This couldn't be easier to make... or more impressive sounding. It's a beautiful chicken (traditionally, rooster) stew and requires very little fuss beyond choosing some high quality ingredients. The prep time on this was less than 20 minutes. (And it is probably fair to say that I wasn't working too quickly.) After that, like any stew, you can decide how long you would like to cook everything together. Obviously, as all of the ingredients have a chance to hang out and ask the other for a date, the flavours will mingle and intensify. You can easily make this recipe in advance and heat it gently before you are ready to serve. It's all up to you!
Lovely. Pretentious. Comfort food. :)
1 Good Roasting Chicken
4 Bulk Carrots (or more to your taste)
1 Bag of Golden Cippolini Onions
10 – 12 Crimini Mushrooms
Salt and Pepper
5 Medium to Thick Slices of Pancetta
1 Bottle of Good Red Wine
2 Cans of Low Sodium Chicken Stock
A Few Other Options...
You could make this a heartier stew but adding in some parsnips or turnips. Maybe some firm potatoes. Don't be afraid to tweak!
Ask your butcher to chop a whole chicken for you. Or buy pre-chopped chicken pieces. Don’t be afraid to ask your butcher to chop the chicken though. You can often buy a better quality chicken whole than the pieces that are available.
CIPPOLINIs: Pronounced chip-oh-LEE-nee this is a smaller, flat, pale onion. The flesh is a slight yellowish color and the skins are thin and papery. The color of the skin ranges from pale yellow to the light brown color of Spanish onions. These are sweeter onions, having more residual sugar than garden-variety white or yellow onions, but not as much as shallots.
The advantage to cipollinis is that they are small and flat and the shape lends them well to roasting. This combined with their sweetness makes for a lovely addition to recipes where you might want to use whole caramelized onions. (source: drgourmet.com)
Now, to the food...
Currently, I am coveting a Le Creuset pot, which would be the ideal pot to cook Coq au Vin. However, since I have not quite jumped that culinary hurdle, I made use of my largest stock pot for the cooking of this stew.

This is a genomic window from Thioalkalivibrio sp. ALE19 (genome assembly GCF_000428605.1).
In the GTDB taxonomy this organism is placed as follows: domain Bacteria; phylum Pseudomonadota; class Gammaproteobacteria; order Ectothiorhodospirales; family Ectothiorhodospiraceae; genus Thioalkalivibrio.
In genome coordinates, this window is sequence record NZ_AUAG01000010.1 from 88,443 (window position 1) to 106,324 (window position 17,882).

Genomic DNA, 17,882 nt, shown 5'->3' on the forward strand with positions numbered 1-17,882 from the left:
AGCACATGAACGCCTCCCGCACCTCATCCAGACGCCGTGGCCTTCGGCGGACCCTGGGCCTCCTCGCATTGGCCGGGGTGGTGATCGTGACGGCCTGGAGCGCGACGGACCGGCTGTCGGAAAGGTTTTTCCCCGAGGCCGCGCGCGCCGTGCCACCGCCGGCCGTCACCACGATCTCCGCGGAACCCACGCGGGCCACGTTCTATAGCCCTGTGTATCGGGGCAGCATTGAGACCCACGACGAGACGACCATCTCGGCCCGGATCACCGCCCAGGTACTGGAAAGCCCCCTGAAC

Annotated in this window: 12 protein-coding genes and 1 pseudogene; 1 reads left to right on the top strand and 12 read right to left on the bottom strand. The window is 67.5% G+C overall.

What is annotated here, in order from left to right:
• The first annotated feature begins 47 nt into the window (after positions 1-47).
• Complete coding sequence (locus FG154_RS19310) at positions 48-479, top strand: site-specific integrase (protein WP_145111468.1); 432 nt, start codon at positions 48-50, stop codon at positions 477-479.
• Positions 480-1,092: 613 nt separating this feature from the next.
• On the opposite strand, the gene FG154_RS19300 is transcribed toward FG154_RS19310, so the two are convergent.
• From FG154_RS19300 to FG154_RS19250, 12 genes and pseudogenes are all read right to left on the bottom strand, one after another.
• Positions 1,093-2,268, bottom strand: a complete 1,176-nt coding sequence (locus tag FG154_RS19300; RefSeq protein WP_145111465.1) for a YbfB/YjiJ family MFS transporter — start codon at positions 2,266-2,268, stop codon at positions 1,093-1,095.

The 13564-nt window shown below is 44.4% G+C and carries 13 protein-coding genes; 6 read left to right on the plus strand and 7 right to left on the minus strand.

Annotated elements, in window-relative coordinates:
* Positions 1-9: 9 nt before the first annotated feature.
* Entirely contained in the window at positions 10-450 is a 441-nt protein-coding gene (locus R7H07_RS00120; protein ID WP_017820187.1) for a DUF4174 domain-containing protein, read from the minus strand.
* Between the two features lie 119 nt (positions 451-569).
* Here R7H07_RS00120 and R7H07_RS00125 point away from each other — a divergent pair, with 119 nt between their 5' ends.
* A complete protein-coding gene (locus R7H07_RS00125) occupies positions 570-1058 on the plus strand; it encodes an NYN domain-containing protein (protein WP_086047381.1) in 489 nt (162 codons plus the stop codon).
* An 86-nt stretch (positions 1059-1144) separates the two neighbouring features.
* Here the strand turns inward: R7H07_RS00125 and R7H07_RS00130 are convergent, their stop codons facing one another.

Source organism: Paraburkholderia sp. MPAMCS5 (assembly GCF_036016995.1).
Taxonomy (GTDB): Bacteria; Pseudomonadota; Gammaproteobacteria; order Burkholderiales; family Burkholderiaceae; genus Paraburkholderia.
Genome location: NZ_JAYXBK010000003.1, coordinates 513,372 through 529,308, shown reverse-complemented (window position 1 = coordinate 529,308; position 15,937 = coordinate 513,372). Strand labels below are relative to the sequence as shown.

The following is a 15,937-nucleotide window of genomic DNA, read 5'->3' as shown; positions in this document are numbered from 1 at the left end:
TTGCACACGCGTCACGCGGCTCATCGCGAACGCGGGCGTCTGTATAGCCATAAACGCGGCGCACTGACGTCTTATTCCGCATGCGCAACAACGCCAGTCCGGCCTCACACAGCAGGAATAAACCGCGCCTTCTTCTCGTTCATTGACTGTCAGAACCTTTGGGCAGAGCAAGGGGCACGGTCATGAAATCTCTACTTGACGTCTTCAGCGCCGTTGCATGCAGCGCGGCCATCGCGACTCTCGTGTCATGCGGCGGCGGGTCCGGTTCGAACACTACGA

MISE EN PLACE! Slice your pancetta (strips, chunks, long, short... whatever!). Chop up your carrots. I opted for big chunky pieces of carrots... very rustic! Slice the mushrooms (big slices though). Peel the onions and trim the ends, keeping the onion whole. Salt and pepper all sides of the chicken pieces.
Heating your pot to medium heat, brown the pancetta in a very slight amount of good olive oil. Just enough to start those brown bits accummulating on the base of the pot. We all know how much flavour is trapping and intensifying there! Remove the pancetta and set aside.
Without cleaning the pot, add the chicken pieces, browning on each side. Start skin side down, then flip. With my pot, I had to do this in about 2 or 3 batches. You don't want to overcrowd your pot and reduce the heat level. Just take a few extra minutes and get a nice golden crisp to each piece. Remove the chicken and set aside. Having prepped your carrots, onions and mushrooms, add these to the pot. Cook until softened, roughly 5 minutes. Add the wine, to deglaze the pot. Scrape those lovely brown bits off of the bottom of your pot.
Add the chicken stock. Then start adding everything else back in... Add half of the pancetta, then the chicken pieces. Toss in the rest of the pancetta (if you managed to NOT eat it while it sat there). Set a few sprigs of thyme on top of the stew. Bring to a boil, then reduce to a simmer. Cover and cook until the chicken is tender. If your preference is for a very tender piece of chicken with the meat still intact, then cease cooking at that point. Roughly 1 to 1.5 hours. If not, continue cooking until the meat is nearly falling off of the bone. I think my stew simmered for the 1.5 hours, then I left it on the hob for another 3 hours on a barely there bit of heat.
Garnish with some freshly chopped thyme. Enjoy with rice, roasted potatoes or a beautiful bread.